You can sometimes see Slovak nationalists on the squares screaming hateful words, mostly in the Slovak capital, Bratislava. "No federation, no Bohemia anymore!" Burning flags. "Independent Slovakia, a Slovak president, a Slovak government, a Slovak economy..." Slovak stupidity, I think, though I'm Slovak too. Independent Slovakia would be hardly more than a meaningless state, similar to many of the former Soviet republics, a grain of sand on the coast, a little broken twig in the virgin forest. Sometimes I am really ashamed of my nationality.

All of Europe can finally go together, side by side towards the third millennium and - Czechoslovakia is breaking? Two nations with the same religions, very similar languages, histories and people. Many problems and even wars have arisen from such enmity between nations, so why are people always the same? A second free election is approaching and I am afraid of the possibility that the nationalistic parties will win. Maybe this is a false alarm - who knows; perhaps everything will be all right, but I am not so sure. The winds of change still blow, so I will be very happy if there won't be a "former Czechoslovakia" in Europe.

Though it's unbelievable, there are also many people still faithful to Marxism-Leninism, an ideology which caused more evil than all the years of fascism. They say that no state has ever really lived in socialism, that the communists degraded the wonderful ideology to their own form, that it was a "mistake". Maybe they're right. Maybe. But I wouldn't try it again!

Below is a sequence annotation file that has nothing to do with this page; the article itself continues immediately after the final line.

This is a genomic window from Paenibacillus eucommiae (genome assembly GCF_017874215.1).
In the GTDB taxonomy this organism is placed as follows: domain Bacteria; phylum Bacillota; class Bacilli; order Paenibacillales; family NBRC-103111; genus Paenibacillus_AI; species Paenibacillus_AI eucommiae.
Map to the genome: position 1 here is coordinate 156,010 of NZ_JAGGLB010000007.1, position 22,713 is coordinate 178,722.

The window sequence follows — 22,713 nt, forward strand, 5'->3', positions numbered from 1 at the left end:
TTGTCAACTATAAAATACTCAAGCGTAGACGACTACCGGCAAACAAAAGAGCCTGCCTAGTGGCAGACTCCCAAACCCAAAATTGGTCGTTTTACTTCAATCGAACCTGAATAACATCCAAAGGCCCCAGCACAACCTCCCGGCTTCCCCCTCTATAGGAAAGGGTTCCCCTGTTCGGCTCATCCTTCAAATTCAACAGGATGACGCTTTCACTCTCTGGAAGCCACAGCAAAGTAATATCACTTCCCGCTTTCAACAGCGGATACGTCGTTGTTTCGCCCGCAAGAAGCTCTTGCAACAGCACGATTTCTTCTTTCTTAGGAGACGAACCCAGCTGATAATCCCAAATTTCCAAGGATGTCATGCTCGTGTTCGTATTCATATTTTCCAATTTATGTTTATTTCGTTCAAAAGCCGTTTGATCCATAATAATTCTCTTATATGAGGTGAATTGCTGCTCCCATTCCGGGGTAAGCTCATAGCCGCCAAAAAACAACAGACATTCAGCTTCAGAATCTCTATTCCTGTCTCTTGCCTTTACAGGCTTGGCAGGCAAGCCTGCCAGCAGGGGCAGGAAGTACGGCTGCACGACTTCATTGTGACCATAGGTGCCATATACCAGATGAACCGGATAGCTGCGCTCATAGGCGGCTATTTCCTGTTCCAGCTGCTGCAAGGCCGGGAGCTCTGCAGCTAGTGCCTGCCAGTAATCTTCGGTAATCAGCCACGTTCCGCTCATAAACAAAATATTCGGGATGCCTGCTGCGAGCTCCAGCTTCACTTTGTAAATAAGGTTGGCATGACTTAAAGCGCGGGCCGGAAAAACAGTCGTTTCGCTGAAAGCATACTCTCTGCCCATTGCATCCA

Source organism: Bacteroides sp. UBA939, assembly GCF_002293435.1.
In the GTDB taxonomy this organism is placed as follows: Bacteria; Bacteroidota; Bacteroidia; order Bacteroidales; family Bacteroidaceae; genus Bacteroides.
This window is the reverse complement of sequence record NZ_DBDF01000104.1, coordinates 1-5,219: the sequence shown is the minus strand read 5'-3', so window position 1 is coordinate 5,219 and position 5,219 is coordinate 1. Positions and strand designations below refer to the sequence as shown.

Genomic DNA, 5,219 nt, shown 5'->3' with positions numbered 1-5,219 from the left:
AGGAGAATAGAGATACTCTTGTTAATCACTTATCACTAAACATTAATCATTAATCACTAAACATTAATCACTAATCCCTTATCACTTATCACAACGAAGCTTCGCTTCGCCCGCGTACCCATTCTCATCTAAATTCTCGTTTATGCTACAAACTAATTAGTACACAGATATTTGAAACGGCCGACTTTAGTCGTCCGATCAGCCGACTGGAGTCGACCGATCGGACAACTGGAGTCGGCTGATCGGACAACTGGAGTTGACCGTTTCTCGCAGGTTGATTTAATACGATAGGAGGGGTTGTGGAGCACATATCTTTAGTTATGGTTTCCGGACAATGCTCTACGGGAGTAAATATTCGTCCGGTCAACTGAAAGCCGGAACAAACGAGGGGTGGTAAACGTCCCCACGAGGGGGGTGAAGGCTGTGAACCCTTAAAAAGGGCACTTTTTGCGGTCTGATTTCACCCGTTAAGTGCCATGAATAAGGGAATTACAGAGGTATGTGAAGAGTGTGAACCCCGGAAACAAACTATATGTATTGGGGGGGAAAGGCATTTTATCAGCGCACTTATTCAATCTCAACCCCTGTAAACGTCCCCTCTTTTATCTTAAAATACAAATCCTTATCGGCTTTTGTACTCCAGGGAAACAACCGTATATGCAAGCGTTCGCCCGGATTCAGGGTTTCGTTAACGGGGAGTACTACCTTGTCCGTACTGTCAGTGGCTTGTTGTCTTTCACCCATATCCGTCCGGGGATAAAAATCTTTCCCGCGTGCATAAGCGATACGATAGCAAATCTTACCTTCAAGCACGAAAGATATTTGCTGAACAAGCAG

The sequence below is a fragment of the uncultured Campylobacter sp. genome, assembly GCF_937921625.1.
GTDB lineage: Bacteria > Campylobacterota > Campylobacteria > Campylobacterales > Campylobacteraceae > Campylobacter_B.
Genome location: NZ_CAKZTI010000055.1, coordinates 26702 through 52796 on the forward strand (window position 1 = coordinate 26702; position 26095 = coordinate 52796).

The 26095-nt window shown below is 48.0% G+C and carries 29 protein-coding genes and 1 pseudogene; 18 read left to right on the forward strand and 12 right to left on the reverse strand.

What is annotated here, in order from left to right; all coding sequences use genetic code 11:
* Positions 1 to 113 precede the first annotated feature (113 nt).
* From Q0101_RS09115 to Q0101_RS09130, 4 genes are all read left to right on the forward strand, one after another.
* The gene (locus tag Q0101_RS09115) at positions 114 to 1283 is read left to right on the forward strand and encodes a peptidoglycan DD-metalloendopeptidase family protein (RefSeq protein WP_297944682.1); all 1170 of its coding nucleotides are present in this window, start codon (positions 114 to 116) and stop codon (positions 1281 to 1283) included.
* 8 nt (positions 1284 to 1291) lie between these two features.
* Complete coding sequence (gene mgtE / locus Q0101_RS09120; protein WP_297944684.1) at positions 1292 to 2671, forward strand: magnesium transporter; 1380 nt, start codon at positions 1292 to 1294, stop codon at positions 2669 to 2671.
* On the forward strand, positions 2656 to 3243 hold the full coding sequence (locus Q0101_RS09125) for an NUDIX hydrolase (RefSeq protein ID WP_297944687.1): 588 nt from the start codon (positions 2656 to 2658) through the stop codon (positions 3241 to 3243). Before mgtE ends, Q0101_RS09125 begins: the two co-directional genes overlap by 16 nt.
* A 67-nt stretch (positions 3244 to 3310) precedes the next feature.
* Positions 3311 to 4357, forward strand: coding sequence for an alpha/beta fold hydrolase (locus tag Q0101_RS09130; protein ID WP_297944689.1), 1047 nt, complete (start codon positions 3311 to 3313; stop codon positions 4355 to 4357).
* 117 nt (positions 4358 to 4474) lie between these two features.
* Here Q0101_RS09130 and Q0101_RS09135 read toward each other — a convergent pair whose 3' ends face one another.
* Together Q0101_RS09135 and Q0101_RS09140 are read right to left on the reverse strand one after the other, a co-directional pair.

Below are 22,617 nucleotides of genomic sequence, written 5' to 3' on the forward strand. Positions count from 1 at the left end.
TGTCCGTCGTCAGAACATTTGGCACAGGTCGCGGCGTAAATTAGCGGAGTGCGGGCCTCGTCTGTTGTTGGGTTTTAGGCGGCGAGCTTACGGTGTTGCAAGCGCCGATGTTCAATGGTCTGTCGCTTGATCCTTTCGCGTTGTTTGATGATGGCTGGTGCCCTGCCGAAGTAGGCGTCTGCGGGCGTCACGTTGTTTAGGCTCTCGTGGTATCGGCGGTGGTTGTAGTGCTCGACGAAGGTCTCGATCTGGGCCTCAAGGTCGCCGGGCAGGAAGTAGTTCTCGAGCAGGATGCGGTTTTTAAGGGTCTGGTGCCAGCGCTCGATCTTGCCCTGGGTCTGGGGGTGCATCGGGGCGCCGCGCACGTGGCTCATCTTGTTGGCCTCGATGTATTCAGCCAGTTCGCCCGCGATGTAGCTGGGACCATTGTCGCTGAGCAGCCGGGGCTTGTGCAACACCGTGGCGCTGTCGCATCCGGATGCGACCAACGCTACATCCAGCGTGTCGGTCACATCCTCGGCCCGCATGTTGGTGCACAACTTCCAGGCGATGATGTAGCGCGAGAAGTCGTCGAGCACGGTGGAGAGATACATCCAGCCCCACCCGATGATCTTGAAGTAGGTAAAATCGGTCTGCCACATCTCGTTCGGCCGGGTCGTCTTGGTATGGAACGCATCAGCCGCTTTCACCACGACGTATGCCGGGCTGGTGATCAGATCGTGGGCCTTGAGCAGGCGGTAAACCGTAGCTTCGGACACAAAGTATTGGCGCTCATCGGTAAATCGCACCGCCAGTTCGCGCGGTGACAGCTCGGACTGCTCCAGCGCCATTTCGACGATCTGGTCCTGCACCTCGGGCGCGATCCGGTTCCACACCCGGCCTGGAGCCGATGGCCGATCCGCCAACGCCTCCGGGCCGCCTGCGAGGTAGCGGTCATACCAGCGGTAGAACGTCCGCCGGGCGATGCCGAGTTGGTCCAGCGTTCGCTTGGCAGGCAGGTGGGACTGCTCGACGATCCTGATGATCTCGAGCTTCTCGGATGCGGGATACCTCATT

"Diversity is the first necessity for every vital human society," says my American teacher of English and I think he's right. People should never all be the same. Communism means enforced equality, therefore it sustains laziness and it's doomed to corruption and collapse. But if some people still believe that it's progressive, they are entitled to their opinion. Scientists can read and write books about their visions of utopia, sociologists and psychologists can explore it in particular small societies, with statistical and computer models. But we can never allow anybody to make another "mistake", another terrible experiment with whole nations! Just remember how rarely such attempts have succeeded in the history of humankind. You can still see the lightning of the last crash in the East...

No, I don't think capitalism is perfect, but it does work! It has its weaknesses, but it is much better than socialism. All people can be happy if they try their best. We needn't invent another social system at this moment; there are enough successful examples in the world. The imitation of beauty isn't shameful, is it?

That's my view, that's what makes me blue, my glassy-eyed friend. Do you know the optimistic theory, i.e. that the overwhelming majority of our citizens support the Czechoslovak Federation, democracy and united Europe, but that they are still silent? Obviously, we are less visible than the nationalists who campaign against Mr. President, but our time has come. Let's wake up and start to protect our young democracy. Now or never, tomorrow might be too late. We ought to remember that the Revolution wasn't the end, it was only the beginning; the future is in our hands - now and forever. We are - I believe - still human beings...

Written in april (?) 1992. Published in PROGNOSIS (Vol. 2, Issue 13), August 21st - September 20th (special youth issue), p. 11, Prague, Czech Republic, 1992.

Tomáš Fülöpp
Košice, Czechoslovakia
Tomáš Fülöpp (2012)